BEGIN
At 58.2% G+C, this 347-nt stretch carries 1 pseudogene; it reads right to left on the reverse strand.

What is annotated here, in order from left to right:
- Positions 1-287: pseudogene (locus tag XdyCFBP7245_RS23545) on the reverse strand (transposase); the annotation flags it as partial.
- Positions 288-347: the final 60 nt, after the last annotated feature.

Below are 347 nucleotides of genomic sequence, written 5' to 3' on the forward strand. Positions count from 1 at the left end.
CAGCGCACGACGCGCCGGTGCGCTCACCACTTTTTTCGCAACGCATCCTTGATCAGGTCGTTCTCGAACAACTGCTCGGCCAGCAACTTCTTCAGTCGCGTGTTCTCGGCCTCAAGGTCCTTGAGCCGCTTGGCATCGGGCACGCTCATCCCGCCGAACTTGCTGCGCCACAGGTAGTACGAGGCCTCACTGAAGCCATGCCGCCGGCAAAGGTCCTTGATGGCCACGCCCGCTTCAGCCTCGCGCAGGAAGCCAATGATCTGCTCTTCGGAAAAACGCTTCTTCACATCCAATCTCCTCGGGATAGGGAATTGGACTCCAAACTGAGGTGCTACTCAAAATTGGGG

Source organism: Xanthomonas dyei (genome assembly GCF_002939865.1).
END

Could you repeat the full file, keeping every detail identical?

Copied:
At 58.2% G+C, this 347-nt stretch carries 1 pseudogene; it reads right to left on the reverse strand.

What is annotated here, in order from left to right:
- Positions 1-287: pseudogene (locus tag XdyCFBP7245_RS23545) on the reverse strand (transposase); the annotation flags it as partial.
- Positions 288-347: the final 60 nt, after the last annotated feature.

Below are 347 nucleotides of genomic sequence, written 5' to 3' on the forward strand. Positions count from 1 at the left end.
CAGCGCACGACGCGCCGGTGCGCTCACCACTTTTTTCGCAACGCATCCTTGATCAGGTCGTTCTCGAACAACTGCTCGGCCAGCAACTTCTTCAGTCGCGTGTTCTCGGCCTCAAGGTCCTTGAGCCGCTTGGCATCGGGCACGCTCATCCCGCCGAACTTGCTGCGCCACAGGTAGTACGAGGCCTCACTGAAGCCATGCCGCCGGCAAAGGTCCTTGATGGCCACGCCCGCTTCAGCCTCGCGCAGGAAGCCAATGATCTGCTCTTCGGAAAAACGCTTCTTCACATCCAATCTCCTCGGGATAGGGAATTGGACTCCAAACTGAGGTGCTACTCAAAATTGGGG

Source organism: Xanthomonas dyei (genome assembly GCF_002939865.1).